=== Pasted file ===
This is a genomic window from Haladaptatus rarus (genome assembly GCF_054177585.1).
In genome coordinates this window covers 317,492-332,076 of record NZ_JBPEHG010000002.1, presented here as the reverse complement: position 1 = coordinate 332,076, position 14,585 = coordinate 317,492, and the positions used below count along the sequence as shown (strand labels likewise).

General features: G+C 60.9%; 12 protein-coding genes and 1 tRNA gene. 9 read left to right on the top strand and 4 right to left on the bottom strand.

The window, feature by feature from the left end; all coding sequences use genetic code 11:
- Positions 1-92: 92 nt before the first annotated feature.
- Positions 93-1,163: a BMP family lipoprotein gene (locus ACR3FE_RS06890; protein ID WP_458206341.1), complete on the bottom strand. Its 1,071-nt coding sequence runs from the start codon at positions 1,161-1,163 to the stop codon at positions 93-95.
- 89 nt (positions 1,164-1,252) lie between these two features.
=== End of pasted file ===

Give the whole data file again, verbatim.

This is a genomic window from Haladaptatus rarus (genome assembly GCF_054177585.1).
In genome coordinates this window covers 317,492-332,076 of record NZ_JBPEHG010000002.1, presented here as the reverse complement: position 1 = coordinate 332,076, position 14,585 = coordinate 317,492, and the positions used below count along the sequence as shown (strand labels likewise).

General features: G+C 60.9%; 12 protein-coding genes and 1 tRNA gene. 9 read left to right on the top strand and 4 right to left on the bottom strand.

The window, feature by feature from the left end; all coding sequences use genetic code 11:
- Positions 1-92: 92 nt before the first annotated feature.
- Positions 93-1,163: a BMP family lipoprotein gene (locus ACR3FE_RS06890; protein ID WP_458206341.1), complete on the bottom strand. Its 1,071-nt coding sequence runs from the start codon at positions 1,161-1,163 to the stop codon at positions 93-95.
- 89 nt (positions 1,164-1,252) lie between these two features.